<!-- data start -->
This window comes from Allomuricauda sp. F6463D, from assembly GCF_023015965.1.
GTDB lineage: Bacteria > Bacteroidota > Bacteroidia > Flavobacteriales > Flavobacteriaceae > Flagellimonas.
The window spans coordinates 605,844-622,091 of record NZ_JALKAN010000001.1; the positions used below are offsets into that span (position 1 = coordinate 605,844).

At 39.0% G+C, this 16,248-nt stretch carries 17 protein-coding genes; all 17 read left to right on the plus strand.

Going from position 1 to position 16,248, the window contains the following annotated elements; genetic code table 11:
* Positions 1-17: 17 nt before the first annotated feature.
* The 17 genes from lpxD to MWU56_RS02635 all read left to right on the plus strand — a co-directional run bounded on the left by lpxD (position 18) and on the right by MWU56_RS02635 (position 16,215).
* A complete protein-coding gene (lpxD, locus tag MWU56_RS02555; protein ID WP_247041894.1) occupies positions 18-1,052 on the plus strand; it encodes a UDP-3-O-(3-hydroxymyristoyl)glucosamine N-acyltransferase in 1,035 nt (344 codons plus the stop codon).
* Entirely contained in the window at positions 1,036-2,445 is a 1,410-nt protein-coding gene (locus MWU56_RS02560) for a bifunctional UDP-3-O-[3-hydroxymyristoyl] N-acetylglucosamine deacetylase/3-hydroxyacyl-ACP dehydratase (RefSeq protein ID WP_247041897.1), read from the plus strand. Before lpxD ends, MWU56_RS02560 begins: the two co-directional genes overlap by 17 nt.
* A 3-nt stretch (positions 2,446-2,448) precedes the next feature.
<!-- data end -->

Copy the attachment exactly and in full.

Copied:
This window comes from Allomuricauda sp. F6463D, from assembly GCF_023015965.1.
GTDB lineage: Bacteria > Bacteroidota > Bacteroidia > Flavobacteriales > Flavobacteriaceae > Flagellimonas.
The window spans coordinates 605,844-622,091 of record NZ_JALKAN010000001.1; the positions used below are offsets into that span (position 1 = coordinate 605,844).

At 39.0% G+C, this 16,248-nt stretch carries 17 protein-coding genes; all 17 read left to right on the plus strand.

Going from position 1 to position 16,248, the window contains the following annotated elements; genetic code table 11:
* Positions 1-17: 17 nt before the first annotated feature.
* The 17 genes from lpxD to MWU56_RS02635 all read left to right on the plus strand — a co-directional run bounded on the left by lpxD (position 18) and on the right by MWU56_RS02635 (position 16,215).
* A complete protein-coding gene (lpxD, locus tag MWU56_RS02555; protein ID WP_247041894.1) occupies positions 18-1,052 on the plus strand; it encodes a UDP-3-O-(3-hydroxymyristoyl)glucosamine N-acyltransferase in 1,035 nt (344 codons plus the stop codon).
* Entirely contained in the window at positions 1,036-2,445 is a 1,410-nt protein-coding gene (locus MWU56_RS02560) for a bifunctional UDP-3-O-[3-hydroxymyristoyl] N-acetylglucosamine deacetylase/3-hydroxyacyl-ACP dehydratase (RefSeq protein ID WP_247041897.1), read from the plus strand. Before lpxD ends, MWU56_RS02560 begins: the two co-directional genes overlap by 17 nt.
* A 3-nt stretch (positions 2,446-2,448) precedes the next feature.